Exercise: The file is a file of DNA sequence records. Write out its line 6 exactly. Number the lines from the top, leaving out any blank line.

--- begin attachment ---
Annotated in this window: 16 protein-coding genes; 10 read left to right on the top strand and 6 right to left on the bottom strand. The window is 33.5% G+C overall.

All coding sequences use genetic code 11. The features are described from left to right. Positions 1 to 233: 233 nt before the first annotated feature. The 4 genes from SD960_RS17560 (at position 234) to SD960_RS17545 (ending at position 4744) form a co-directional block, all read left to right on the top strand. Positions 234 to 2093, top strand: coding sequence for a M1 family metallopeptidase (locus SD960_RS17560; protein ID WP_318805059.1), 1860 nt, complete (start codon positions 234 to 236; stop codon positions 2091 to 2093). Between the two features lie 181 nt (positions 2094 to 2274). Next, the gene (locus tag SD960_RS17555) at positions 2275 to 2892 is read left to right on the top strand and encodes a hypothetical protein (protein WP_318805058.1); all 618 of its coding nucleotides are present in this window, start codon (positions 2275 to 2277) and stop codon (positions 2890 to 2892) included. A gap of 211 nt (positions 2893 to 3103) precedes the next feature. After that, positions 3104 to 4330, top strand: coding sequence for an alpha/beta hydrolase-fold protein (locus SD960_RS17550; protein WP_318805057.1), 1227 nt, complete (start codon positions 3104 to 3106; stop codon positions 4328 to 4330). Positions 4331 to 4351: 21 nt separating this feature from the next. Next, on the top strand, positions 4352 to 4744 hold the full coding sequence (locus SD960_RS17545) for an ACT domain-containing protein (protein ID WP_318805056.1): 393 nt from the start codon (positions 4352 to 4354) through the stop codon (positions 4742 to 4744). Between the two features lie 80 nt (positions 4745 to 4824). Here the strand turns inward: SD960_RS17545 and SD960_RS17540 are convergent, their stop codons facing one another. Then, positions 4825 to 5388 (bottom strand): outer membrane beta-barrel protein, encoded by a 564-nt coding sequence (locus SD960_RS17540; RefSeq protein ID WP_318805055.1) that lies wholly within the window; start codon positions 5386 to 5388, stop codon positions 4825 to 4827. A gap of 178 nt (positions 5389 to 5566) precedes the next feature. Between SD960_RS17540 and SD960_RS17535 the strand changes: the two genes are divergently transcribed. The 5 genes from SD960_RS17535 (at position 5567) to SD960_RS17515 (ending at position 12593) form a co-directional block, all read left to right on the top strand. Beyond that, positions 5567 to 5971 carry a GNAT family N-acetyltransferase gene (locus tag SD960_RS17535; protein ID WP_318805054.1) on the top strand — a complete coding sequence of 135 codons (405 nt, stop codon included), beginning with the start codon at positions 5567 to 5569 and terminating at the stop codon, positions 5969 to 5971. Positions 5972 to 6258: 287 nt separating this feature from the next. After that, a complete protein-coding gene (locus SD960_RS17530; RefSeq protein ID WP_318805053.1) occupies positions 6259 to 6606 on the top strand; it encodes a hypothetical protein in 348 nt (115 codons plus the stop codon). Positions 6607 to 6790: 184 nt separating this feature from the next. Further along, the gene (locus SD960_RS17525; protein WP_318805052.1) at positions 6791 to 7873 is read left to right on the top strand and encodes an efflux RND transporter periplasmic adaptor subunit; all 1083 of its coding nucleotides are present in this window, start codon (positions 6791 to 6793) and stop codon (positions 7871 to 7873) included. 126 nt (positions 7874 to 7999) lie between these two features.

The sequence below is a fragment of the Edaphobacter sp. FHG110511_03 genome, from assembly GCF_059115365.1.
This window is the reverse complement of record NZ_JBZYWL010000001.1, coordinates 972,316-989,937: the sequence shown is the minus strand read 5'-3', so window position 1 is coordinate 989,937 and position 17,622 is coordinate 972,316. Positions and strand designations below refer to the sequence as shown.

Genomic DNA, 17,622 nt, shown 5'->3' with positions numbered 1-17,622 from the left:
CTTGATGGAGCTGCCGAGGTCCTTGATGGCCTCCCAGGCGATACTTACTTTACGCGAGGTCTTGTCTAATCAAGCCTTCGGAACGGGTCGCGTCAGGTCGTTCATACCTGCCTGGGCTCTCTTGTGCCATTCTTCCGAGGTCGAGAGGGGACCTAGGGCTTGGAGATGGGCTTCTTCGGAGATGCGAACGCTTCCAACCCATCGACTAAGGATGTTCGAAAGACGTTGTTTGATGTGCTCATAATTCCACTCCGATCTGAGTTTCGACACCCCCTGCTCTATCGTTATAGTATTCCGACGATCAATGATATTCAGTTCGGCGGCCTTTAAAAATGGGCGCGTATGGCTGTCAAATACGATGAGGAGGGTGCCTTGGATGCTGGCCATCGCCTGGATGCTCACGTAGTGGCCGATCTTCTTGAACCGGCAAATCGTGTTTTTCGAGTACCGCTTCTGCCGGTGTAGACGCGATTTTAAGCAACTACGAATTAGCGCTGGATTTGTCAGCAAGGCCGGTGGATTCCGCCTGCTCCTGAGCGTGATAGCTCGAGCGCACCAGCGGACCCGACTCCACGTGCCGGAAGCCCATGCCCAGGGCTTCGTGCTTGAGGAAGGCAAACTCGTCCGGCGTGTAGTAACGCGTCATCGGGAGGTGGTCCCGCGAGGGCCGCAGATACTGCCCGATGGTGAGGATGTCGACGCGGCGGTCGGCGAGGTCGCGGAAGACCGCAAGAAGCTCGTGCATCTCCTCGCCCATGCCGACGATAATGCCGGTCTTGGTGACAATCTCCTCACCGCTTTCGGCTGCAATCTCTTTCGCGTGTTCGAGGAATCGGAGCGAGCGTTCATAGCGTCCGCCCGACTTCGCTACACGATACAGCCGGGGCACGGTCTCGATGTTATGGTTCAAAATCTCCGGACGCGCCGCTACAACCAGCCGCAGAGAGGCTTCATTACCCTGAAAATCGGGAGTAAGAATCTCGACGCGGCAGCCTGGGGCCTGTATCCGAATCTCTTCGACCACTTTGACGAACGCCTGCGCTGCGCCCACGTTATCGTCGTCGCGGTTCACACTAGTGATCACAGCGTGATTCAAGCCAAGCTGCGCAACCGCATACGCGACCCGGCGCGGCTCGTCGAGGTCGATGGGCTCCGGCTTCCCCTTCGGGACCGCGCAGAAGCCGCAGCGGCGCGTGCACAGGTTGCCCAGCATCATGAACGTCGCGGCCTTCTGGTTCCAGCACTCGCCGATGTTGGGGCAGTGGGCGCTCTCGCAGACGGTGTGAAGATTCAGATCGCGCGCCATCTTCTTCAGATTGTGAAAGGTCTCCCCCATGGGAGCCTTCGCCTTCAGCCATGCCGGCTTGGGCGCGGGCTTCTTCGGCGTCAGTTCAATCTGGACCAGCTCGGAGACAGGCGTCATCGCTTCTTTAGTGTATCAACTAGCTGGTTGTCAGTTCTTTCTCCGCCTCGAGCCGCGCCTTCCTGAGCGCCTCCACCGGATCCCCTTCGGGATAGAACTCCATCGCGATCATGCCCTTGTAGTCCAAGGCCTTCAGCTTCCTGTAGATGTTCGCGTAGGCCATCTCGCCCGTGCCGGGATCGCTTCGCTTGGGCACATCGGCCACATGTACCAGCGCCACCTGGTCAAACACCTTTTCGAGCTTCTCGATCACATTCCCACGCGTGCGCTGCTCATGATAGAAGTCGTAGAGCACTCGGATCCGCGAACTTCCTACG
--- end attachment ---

CTTGATGGAGCTGCCGAGGTCCTTGATGGCCTCCCAGGCGATACTTACTTTACGCGAGGTCTTGTCTAATCAAGCCTTCGGAACGGGTCGCGTCAGGTCGTTCATACCTGCCTGGGCTCTCTTGTGCCATTCTTCCGAGGTCGAGAGGGGACCTAGGGCTTGGAGATGGGCTTCTTCGGAGATGCGAACGCTTCCAACCCATCGACTAAGGATGTTCGAAAGACGTTGTTTGATGTGCTCATAATTCCACTCCGATCTGAGTTTCGACACCCCCTGCTCTATCGTTATAGTATTCCGACGATCAATGATATTCAGTTCGGCGGCCTTTAAAAATGGGCGCGTATGGCTGTCAAATACGATGAGGAGGGTGCCTTGGATGCTGGCCATCGCCTGGATGCTCACGTAGTGGCCGATCTTCTTGAACCGGCAAATCGTGTTTTTCGAGTACCGCTTCTGCCGGTGTAGACGCGATTTTAAGCAACTACGAATTAGCGCTGGATTTGTCAGCAAGGCCGGTGGATTCCGCCTGCTCCTGAGCGTGATAGCTCGAGCGCACCAGCGGACCCGACTCCACGTGCCGGAAGCCCATGCCCAGGGCTTCGTGCTTGAGGAAGGCAAACTCGTCCGGCGTGTAGTAACGCGTCATCGGGAGGTGGTCCCGCGAGGGCCGCAGATACTGCCCGATGGTGAGGATGTCGACGCGGCGGTCGGCGAGGTCGCGGAAGACCGCAAGAAGCTCGTGCATCTCCTCGCCCATGCCGACGATAATGCCGGTCTTGGTGACAATCTCCTCACCGCTTTCGGCTGCAATCTCTTTCGCGTGTTCGAGGAATCGGAGCGAGCGTTCATAGCGTCCGCCCGACTTCGCTACACGATACAGCCGGGGCACGGTCTCGATGTTATGGTTCAAAATCTCCGGACGCGCCGCTACAACCAGCCGCAGAGAGGCTTCATTACCCTGAAAATCGGGAGTAAGAATCTCGACGCGGCAGCCTGGGGCCTGTATCCGAATCTCTTCGACCACTTTGACGAACGCCTGCGCTGCGCCCACGTTATCGTCGTCGCGGTTCACACTAGTGATCACAGCGTGATTCAAGCCAAGCTGCGCAACCGCATACGCGACCCGGCGCGGCTCGTCGAGGTCGATGGGCTCCGGCTTCCCCTTCGGGACCGCGCAGAAGCCGCAGCGGCGCGTGCACAGGTTGCCCAGCATCATGAACGTCGCGGCCTTCTGGTTCCAGCACTCGCCGATGTTGGGGCAGTGGGCGCTCTCGCAGACGGTGTGAAGATTCAGATCGCGCGCCATCTTCTTCAGATTGTGAAAGGTCTCCCCCATGGGAGCCTTCGCCTTCAGCCATGCCGGCTTGGGCGCGGGCTTCTTCGGCGTCAGTTCAATCTGGACCAGCTCGGAGACAGGCGTCATCGCTTCTTTAGTGTATCAACTAGCTGGTTGTCAGTTCTTTCTCCGCCTCGAGCCGCGCCTTCCTGAGCGCCTCCACCGGATCCCCTTCGGGATAGAACTCCATCGCGATCATGCCCTTGTAGTCCAAGGCCTTCAGCTTCCTGTAGATGTTCGCGTAGGCCATCTCGCCCGTGCCGGGATCGCTTCGCTTGGGCACATCGGCCACATGTACCAGCGCCACCTGGTCAAACACCTTTTCGAGCTTCTCGATCACATTCCCACGCGTGCGCTGCTCATGATAGAAGTCGTAGAGCACTCGGATCCGCGAACTTCCTACG